- Additional repayments and/or general repayment flexibility. These home loans typically allow you to make additional repayments when you can to help you reduce your loan and avoid paying interest. There are also generally choices for flexible repayment options.
- Redraw facilities. 100% home loans often have a redraw facility. This means you can redraw repayments that you have already made when you need the money the most.
How to compare no deposit home loans
- Fees. As with all home loans, 100% home loans do have fees and charges. Some are upfront and some are on a monthly and annual basis. It’s important to compare the fees and charges associated with the loan before deciding which one is right for you.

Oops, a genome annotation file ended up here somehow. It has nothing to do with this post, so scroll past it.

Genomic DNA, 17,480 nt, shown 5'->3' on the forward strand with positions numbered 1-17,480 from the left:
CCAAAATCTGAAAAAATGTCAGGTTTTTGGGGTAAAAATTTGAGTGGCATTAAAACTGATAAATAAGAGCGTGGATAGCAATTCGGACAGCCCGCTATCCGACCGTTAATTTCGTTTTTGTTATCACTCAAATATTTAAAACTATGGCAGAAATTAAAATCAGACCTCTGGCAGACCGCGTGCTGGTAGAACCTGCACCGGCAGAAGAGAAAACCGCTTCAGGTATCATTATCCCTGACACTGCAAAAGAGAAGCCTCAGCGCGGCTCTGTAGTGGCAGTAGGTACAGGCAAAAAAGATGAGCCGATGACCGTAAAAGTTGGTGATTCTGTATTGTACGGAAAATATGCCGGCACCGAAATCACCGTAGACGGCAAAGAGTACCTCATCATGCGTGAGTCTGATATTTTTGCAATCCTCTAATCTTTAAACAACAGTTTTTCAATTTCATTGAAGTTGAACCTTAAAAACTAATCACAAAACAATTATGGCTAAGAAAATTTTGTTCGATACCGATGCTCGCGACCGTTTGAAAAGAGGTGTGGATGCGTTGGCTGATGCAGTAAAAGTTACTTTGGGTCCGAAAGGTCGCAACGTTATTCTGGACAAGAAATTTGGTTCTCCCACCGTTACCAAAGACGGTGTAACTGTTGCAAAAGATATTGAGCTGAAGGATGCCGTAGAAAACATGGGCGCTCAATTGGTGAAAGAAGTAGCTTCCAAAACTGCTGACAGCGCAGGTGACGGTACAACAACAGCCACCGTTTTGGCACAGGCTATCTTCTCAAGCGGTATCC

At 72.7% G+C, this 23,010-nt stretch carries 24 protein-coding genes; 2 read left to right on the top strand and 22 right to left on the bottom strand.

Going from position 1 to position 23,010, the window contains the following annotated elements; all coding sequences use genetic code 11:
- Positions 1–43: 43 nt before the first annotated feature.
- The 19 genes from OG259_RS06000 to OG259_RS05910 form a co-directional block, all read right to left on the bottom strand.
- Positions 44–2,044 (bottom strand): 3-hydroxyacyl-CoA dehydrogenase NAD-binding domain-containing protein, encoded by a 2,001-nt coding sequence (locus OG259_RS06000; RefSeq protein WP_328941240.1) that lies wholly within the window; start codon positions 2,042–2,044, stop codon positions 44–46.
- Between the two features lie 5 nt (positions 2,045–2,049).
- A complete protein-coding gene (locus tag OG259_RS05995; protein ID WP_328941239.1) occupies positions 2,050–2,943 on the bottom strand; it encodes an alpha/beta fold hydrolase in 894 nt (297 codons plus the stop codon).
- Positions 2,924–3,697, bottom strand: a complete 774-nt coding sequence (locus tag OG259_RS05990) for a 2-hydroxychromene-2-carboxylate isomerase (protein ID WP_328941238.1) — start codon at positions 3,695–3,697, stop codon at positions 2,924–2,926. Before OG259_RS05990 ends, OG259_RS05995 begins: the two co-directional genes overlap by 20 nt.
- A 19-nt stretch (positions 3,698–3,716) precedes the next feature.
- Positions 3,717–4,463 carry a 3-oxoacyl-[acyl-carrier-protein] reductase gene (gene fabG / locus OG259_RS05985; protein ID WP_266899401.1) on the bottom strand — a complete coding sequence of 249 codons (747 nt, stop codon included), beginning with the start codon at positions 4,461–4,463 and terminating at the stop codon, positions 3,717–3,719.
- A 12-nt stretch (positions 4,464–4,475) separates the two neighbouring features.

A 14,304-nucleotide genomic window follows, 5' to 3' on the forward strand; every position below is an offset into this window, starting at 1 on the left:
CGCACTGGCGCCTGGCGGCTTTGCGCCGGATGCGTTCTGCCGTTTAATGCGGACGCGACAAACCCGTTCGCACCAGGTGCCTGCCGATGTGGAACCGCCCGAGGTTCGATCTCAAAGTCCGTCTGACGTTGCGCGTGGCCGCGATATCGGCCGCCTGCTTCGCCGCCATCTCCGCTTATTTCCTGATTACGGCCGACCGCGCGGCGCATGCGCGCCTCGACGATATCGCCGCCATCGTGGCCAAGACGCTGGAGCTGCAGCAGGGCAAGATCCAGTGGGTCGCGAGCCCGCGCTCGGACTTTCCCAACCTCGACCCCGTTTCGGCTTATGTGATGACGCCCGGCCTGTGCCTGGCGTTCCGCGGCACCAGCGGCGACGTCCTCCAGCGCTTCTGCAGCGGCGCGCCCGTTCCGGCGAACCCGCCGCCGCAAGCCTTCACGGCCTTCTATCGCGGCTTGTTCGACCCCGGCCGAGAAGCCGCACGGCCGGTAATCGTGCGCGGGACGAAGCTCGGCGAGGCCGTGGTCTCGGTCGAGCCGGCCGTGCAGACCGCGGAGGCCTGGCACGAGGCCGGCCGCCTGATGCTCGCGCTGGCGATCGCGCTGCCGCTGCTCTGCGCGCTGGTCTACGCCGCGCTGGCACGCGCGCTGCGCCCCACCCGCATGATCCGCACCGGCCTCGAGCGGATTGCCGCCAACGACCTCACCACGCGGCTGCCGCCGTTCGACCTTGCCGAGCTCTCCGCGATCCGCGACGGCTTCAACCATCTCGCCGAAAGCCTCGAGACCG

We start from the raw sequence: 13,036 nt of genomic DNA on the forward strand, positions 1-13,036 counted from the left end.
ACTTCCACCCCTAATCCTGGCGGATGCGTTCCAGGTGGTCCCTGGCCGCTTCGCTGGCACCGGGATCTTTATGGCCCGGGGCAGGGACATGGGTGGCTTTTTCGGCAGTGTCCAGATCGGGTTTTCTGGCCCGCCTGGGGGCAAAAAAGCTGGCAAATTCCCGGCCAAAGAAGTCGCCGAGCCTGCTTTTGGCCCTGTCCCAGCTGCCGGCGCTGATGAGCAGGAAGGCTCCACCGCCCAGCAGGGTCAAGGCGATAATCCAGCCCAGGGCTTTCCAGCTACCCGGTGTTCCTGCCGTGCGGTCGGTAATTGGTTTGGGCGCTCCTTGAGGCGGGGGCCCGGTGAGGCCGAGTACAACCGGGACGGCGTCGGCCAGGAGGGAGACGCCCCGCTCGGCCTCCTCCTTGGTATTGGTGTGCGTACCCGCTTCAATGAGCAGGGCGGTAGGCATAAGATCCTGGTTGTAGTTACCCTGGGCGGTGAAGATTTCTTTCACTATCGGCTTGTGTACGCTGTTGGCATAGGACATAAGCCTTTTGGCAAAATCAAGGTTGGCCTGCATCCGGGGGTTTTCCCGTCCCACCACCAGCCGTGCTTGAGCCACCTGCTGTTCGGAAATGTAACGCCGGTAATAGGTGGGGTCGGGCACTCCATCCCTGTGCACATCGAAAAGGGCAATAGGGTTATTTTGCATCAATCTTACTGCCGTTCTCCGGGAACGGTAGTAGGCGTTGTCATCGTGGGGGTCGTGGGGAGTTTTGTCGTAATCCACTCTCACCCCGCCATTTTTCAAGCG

- Interest rates. It’s also very important to compare the interest rate. As mentioned, these types of loans tend to have a higher interest rate than other home loans, so compare the rates across providers and select the best one for you.
- Flexibility. A flexible home loan is a good home loan. This may be in terms of flexibility in your repayments, the opportunity to redraw and any other flexibility the loan allows for you. Look at your options and go with a home loan that provides you with the most wiggle room on the things that matter to you.
- Restrictions. Some home loans will also have restrictions in regards to making additional repayments, redrawing etc. Try and select an account that isn’t restrictive and gives you some freedom.
If you decide a 100% home loan with a guarantor isn't the right fit for you, a low deposit loan might be a great way to get you into your first home sooner. Add them to your comparison of products today.